So my life with gadgets and gizmos has been pretty crappy these last few weeks. Everything seems to have broken at just about the same time…
- VisorPhone module for my organizer. Replaced, free but with 4 days of no cellphone
- CPU in development box. Replaced. $80.
- Motherboard in development box (after discovering that more than the CPU was bad). Replaced. $99.
- Development box boots, but only finds the itty bitty hard drive (512 megs or thereabouts). Where is the 2 gig? Where is the 6 gig? Melted, like the CPU and motherboard. Bad hard drives removed, 20 gig installed. Free (fortunately, I had one on another computer that I decided was less important than development).
- Development box is now able to see the SCSI host adapter, hard drive, and CD burner. But wait. The CD burner won’t keep a disk in it. Insert disk. Automatically ejects. Insert disk. Automatically ejects. Melted. Replaced with a new SCSI burner (20 speed burning! Woohoo!), but after a couple of days worth of shipping and several hundred dollars.
- Oh, did I mention, I had to get a new case, too? The old case had a power supply with something rattling around in it. Popped it open (“Dear god! You’ll void the warante!”), and discovered an errent capacator. You see, a capacator is basically two super-thin layers of foil, a layer of cloth-like paper in between, all wrapped up into a cylinder. If the two layers of foil touch, bad things happened. Well, apparently, the casing that contained the capacator melted, sprung forth, and there were strings of metal foil and cloth-paper everywhere. This makes for a bad situation. New case (with nifty purple accents and a giant triangular purple power button!) and power supply. $40.
- The aforementioned Visor hardware problem. Free, and fortunately less than 24 hours of waiting.
- My girlfriend and several others live in a house. This house has the affectionate nickname “The Bordello.” The Bordello has a cable modem and a little NAT/firewall/router hub. I uploaded new firmware into the hub, obliterating (without my knowledge) the cable network settings (PoE, or PPP over Ethernet, sucks slimy, wet donkey schlong). A day, possibly more, of downtime over there as things were reset to normalcy.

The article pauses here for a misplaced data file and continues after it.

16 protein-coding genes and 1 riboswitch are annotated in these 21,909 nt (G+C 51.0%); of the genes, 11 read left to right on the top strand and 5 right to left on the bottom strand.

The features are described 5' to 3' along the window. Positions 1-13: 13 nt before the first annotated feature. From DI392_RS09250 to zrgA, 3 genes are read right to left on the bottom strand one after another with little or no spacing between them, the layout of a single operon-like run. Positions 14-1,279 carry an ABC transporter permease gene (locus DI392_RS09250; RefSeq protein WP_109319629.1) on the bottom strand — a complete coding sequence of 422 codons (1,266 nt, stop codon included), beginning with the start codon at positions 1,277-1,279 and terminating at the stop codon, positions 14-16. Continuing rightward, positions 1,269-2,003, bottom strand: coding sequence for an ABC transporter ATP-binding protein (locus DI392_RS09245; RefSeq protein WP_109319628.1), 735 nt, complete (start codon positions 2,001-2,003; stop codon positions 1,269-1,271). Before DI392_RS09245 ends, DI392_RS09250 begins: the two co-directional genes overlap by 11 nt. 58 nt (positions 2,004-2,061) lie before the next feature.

So, you can see that this put me in a bad mood when netninja.com stopped responding. This is a bad thing. That computer houses all of the MP3s that the other computers in the house share. It runs the netninja.com website (among others). It is my mail server. It holds my resume (I’m jobless and trying to fund the fixing of the computers). It holds several important security papers that the world keeps looking for. I’m absolutely screwed without that computer running and connected.
Put brain into diagnostic mode. Computer still works. Hub continuity light still lit. IP address works with a different computer in the same port. Gotta be a hardware problem. Schlep off to Microcenter to get a new ethernet card (“Please, god, please let it be JUST the ethernet card that is bad!”). No dice. They didn’t have the Inter eepro/100+ and I don’t feel like futzing with Linux to get a different card’s driver installed. Went to local mom-n-pop computer store. $50.
Shut down computer. Opened computer. Went to examine old card. Ethernet cable slipped out the back. You see… the little clippy thing on the ethernet cable that makes it an excellent fish-hook for computer cables in just those wrong moments when you don’t want to catch every other cable behind the desk….had broken off years ago. I wedged it in the card, and it worked by simple friction alone. Apparently, it had gotten a little loose–not loose enough to make the hub’s continuity light go out, but loose enough to drop about 999 in 1000 packets.
On the dim side, I have an extra ethernet card from a mom-n-pop shop that
I have already opened. I could get store credit, or hassle them into giving
me my money back (hopefully, this is not one of the items with a 15% restocking
fee or whatever). On the bright side, I didn’t have to do any nasty computer maintenance. Whew!